And, perhaps in no small part to this bit of ice-breaking, I felt relaxed to talk very casually to my interlocutors.
I should pause here and point out that an interview at Apple was an all-day affair. Pairs of engineers would meet with and interview me for perhaps an hour. The first pair of engineers might grill me on some esoteric topic like code design, afterwards the next pair of engineers would sit down and maybe cover programming language specific questions.
And so it was, with each round of interviews, I heard more than once from the engineering pair interviewing me how hard an interviewer “Andy” was and how I was going to enjoy (ha ha) my coming interview with him.
Andy (and this is not his real name) would be one of the last interviews, just him, no partner, and I understood this was to be the real no-nonsense interview.
Up to that point in the day I had found the interviews to be pretty relaxed and my confidence that at least the team liked me was pretty good. I don’t recall having stumbled much during the Q&A, but no doubt I showed some level of “juniorness”, but perhaps they would allow for that. This upcoming interview with Andy though was causing me some anxiousness.
When Andy sits down across from me it is clear from his natural scowl that he was all business. I’m sure my Glider book was still there on the table but I don’t think he showed any interest.
To break the ice, I offered, “So, I am a little nervous about this interview with you.”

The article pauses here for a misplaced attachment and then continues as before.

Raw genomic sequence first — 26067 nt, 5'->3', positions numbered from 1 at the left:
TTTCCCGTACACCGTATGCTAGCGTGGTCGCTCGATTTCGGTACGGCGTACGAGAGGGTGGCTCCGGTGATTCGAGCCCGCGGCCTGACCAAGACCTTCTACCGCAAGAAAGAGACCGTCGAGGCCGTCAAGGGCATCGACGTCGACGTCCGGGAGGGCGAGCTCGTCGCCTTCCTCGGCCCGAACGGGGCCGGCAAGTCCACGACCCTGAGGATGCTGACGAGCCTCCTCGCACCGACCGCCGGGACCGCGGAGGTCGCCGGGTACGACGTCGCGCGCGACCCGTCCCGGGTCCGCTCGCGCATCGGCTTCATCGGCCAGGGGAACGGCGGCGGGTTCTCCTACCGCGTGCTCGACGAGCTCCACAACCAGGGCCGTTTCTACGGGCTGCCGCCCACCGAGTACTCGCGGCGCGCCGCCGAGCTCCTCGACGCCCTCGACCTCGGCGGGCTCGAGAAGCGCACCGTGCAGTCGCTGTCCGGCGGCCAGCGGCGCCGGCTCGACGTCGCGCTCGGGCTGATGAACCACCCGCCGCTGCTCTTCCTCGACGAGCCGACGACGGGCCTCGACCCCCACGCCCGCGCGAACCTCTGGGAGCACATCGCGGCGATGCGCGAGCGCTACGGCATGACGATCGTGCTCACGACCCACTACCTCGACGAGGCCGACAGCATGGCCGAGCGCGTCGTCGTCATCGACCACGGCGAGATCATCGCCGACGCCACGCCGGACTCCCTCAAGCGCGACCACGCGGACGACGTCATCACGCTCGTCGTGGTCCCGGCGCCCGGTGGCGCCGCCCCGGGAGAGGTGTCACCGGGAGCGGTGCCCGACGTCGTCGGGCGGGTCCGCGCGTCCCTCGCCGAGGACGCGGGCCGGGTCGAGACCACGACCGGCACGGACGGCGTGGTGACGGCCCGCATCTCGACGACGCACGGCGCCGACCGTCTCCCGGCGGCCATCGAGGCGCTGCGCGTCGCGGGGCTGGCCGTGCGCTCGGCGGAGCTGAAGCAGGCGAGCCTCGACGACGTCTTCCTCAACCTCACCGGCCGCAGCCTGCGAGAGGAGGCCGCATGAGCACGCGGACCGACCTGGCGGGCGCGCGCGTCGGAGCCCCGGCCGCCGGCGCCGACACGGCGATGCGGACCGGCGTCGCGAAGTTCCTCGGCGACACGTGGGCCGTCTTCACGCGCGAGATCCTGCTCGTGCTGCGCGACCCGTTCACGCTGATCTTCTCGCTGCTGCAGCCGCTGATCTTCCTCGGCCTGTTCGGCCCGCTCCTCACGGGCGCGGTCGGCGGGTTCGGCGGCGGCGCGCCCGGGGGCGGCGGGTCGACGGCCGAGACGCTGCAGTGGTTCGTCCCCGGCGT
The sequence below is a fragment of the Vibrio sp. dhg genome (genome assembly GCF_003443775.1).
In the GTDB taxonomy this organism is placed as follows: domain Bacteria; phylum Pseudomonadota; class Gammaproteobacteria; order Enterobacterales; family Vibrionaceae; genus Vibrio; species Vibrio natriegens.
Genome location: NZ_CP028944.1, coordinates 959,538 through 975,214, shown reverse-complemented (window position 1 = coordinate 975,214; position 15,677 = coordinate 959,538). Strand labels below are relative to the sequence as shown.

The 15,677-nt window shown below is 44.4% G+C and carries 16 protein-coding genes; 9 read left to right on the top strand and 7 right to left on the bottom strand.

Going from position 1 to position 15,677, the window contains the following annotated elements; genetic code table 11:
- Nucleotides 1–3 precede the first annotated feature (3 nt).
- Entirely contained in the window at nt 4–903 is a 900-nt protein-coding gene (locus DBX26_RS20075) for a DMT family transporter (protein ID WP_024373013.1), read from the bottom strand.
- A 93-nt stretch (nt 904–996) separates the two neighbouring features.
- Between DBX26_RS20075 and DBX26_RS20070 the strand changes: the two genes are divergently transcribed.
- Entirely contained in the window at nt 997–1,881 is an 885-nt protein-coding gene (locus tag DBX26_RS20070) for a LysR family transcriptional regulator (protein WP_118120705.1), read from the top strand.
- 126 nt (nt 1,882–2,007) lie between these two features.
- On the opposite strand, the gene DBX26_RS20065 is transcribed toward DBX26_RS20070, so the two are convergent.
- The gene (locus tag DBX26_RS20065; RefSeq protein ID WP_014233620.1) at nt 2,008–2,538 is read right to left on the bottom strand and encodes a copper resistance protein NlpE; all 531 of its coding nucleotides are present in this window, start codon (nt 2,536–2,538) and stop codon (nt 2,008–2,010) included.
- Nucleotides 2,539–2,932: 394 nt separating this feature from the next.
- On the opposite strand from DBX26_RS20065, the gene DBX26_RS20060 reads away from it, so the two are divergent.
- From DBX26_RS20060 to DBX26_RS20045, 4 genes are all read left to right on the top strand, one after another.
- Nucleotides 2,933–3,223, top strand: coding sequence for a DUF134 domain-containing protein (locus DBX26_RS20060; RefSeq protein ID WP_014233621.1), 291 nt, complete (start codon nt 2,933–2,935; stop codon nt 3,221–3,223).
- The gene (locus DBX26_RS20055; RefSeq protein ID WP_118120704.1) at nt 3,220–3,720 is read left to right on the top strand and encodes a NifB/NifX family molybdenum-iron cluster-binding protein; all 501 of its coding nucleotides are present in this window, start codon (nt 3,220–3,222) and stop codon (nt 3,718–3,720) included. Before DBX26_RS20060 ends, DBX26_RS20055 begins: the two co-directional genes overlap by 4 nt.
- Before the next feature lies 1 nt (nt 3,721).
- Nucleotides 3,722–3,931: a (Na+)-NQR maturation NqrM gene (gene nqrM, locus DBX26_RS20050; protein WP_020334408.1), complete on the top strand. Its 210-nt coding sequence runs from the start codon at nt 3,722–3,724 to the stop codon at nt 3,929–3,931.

“And why is that?” he replied, deadpan.
“Oh, I guess I heard from some of the other engineers that you can be a tough interviewer.”
“Why would they say that?” Again with quick question right back. I began to suspect that he was trying to give me enough rope to hang myself. And to be sure, I was squirming a little.
“I don’t know,” I said, “maybe you are going to ask me a question about Information Theory — entropy, something like that — and I don’t have a Computer Science degree, so…”
“So tell me about Information Theory, entropy.”
Now I bet Andy thought he had cornered me, but I am going to confess that I had been the one laying the trap. I actually had read a little about entropy with regard to programming (Information Theory) in Scientific American magazine or somewhere and it had fascinated me. So while establishing my ignorance of lofty topics like Information Theory, I had planted the one thing I could at least talk in layman’s terms about.
And so I did.
As I said though, I came about it from a layman’s point of view and I never pretended to know any more than that with Andy. But as it turned out, Andy was happy to talk about the topic and the rest of the interview began to feel more like I was attending a lecture on Information Theory and Andy was the lecturer.
In the end I have no idea how all of my efforts that day played out. The engineers that interviewed me would meet at the close of the day, or sometime during the next day, and would each give a thumbs up or thumbs down. Democratically, if I got more up than down votes I was in. It goes without I saying I passed the test as I was offered the position some weeks later.
But I’ll never know if my sparring with Andy won him over or if instead I had enough thumbs up from the other engineers that were charmed with my Glider book. In the end I think Apple got an engineer for the next twenty-five years that, though not the cleverest engineer, was one that worked quickly to prototype new ideas and took on some of the gruntwork that not every engineer wanted to work on.
Maybe I can recall some of those times and blog about them in the future.